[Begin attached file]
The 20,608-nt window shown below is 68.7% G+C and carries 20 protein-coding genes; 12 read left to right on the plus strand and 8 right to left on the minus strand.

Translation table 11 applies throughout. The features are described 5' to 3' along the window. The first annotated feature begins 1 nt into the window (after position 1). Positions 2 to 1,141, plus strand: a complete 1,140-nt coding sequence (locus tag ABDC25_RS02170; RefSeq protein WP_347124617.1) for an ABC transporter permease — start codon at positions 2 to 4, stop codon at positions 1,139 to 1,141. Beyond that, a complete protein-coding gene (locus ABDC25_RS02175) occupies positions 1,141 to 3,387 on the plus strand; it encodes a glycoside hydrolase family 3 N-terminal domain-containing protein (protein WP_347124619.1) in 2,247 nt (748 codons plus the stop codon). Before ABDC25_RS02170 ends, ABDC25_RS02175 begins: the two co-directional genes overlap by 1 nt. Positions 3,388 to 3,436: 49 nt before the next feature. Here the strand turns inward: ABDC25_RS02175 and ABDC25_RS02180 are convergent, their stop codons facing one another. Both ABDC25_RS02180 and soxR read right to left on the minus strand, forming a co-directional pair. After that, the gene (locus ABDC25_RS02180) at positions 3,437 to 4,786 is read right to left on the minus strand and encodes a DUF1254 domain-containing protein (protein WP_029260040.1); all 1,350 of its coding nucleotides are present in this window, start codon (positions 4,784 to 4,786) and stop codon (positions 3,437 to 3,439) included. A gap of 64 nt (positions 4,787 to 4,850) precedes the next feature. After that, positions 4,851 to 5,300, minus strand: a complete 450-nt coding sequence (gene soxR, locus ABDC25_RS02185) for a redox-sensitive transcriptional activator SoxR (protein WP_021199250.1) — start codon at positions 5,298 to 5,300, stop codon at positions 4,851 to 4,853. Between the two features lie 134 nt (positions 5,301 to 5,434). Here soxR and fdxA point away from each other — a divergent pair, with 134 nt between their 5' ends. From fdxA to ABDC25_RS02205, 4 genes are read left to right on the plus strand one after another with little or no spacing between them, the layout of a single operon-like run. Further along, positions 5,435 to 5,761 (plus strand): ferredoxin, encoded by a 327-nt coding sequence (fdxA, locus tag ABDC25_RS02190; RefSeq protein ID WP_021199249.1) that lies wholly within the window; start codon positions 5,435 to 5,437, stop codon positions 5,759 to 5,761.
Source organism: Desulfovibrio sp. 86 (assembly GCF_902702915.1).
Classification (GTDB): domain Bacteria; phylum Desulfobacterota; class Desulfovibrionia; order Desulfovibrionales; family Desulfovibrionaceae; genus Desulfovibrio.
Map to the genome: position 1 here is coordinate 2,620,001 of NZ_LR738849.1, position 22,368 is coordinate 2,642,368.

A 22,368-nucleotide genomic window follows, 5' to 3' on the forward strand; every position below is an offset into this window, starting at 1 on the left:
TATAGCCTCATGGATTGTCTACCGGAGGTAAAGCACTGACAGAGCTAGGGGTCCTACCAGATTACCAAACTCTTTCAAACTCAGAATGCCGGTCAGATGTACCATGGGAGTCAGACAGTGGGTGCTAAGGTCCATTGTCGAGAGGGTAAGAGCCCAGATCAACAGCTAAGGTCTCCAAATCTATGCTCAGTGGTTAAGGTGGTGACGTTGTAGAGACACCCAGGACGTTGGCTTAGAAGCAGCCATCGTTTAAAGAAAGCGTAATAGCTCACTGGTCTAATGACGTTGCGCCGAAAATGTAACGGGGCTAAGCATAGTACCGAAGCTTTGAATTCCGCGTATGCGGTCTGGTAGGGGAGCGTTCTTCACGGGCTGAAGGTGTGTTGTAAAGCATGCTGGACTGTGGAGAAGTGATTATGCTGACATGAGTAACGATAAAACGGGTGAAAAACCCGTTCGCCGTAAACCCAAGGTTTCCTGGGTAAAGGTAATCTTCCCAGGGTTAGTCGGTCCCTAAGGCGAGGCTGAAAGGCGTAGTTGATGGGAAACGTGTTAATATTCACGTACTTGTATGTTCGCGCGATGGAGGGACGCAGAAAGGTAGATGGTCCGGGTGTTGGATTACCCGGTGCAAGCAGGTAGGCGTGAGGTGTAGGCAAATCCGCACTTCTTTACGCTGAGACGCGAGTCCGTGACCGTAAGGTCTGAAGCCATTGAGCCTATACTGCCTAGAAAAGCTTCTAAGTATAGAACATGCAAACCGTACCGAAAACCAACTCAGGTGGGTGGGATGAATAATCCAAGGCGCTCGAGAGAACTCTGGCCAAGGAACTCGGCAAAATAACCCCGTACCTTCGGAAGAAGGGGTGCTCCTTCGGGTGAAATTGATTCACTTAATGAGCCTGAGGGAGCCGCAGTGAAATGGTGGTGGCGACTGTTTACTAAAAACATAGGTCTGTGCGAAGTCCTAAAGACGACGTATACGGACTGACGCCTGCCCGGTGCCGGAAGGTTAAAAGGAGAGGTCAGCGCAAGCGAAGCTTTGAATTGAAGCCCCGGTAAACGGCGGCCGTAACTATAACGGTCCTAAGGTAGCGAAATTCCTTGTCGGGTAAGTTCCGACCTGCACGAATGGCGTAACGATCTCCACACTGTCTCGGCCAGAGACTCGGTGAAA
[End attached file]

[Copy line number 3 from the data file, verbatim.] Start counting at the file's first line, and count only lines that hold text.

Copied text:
Source organism: Desulfovibrio sp. 86 (assembly GCF_902702915.1).